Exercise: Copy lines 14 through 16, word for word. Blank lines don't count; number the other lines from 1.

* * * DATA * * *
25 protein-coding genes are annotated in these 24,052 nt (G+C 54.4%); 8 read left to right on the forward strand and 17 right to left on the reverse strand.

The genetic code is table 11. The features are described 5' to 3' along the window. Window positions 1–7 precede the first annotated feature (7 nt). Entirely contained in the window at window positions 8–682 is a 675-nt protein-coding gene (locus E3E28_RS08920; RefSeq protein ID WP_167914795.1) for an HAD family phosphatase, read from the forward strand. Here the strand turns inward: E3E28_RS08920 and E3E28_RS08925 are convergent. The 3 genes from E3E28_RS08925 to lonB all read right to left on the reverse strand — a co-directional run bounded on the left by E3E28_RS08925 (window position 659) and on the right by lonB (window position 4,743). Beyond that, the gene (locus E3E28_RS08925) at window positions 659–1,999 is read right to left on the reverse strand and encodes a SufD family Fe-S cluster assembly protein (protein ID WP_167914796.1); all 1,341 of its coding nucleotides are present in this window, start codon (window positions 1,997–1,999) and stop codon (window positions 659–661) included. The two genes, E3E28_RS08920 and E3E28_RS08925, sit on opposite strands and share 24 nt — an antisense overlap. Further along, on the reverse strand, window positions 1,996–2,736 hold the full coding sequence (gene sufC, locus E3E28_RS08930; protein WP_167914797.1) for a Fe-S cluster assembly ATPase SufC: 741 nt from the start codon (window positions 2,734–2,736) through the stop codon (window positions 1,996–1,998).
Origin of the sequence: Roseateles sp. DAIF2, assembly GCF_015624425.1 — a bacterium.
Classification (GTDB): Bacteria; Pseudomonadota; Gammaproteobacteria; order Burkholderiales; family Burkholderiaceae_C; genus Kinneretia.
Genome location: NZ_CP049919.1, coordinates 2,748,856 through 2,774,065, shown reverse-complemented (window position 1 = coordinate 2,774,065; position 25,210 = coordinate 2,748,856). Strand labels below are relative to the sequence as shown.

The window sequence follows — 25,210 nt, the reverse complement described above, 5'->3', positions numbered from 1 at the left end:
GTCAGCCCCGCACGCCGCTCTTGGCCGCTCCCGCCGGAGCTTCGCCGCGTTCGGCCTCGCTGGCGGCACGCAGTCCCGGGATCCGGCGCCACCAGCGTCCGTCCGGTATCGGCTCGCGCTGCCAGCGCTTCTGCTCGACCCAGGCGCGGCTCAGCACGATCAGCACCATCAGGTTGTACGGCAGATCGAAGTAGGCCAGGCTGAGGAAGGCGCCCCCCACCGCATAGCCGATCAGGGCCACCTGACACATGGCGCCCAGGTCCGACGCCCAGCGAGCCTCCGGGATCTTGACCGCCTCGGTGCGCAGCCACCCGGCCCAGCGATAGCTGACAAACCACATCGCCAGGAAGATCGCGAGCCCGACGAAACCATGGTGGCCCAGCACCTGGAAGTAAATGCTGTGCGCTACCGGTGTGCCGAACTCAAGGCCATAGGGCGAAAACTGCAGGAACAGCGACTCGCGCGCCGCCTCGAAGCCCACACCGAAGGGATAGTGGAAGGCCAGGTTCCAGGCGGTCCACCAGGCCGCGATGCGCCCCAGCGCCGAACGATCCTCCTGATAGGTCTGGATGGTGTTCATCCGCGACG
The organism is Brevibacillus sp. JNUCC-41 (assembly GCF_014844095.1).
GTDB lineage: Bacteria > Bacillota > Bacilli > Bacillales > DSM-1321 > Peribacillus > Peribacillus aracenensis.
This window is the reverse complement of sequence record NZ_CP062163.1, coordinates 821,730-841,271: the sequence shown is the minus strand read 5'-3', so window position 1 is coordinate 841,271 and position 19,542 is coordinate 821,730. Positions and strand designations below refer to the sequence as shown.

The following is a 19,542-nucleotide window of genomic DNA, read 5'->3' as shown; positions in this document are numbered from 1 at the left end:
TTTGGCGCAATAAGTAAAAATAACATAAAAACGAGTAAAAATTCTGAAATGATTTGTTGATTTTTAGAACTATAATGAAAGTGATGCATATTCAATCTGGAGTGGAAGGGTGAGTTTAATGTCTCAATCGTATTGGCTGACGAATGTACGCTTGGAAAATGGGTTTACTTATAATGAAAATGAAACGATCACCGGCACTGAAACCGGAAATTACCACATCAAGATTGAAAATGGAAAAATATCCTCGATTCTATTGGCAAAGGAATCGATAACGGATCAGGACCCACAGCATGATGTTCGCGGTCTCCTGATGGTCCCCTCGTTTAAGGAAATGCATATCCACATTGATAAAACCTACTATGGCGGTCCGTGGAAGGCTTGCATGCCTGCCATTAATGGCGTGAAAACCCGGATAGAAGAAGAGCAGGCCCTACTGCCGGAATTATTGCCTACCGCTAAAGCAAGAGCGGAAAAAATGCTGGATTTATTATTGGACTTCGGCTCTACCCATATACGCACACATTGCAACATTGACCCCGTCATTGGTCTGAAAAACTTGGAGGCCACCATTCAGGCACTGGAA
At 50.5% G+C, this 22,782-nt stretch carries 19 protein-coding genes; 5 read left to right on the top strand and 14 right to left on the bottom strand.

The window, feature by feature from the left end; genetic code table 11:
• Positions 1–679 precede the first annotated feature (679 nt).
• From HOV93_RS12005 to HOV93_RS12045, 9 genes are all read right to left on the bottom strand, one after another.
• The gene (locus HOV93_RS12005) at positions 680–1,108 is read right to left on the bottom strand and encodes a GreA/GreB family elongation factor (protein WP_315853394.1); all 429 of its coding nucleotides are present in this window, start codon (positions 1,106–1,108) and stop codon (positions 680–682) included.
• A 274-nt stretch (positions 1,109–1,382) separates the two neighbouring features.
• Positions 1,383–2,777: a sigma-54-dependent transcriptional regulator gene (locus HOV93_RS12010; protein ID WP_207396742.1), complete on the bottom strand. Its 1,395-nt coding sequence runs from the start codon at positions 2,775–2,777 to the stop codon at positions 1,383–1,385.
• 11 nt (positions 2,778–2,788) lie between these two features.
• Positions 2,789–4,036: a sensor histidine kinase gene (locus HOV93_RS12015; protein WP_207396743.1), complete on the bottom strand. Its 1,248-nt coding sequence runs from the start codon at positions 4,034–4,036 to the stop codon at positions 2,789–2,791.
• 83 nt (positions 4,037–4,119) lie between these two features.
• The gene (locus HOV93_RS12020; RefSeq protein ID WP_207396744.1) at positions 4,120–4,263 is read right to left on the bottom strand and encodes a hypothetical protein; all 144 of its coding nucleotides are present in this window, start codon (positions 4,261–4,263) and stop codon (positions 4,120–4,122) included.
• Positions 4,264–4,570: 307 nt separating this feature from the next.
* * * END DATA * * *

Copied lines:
The window, feature by feature from the left end; genetic code table 11:
• Positions 1–679 precede the first annotated feature (679 nt).
• From HOV93_RS12005 to HOV93_RS12045, 9 genes are all read right to left on the bottom strand, one after another.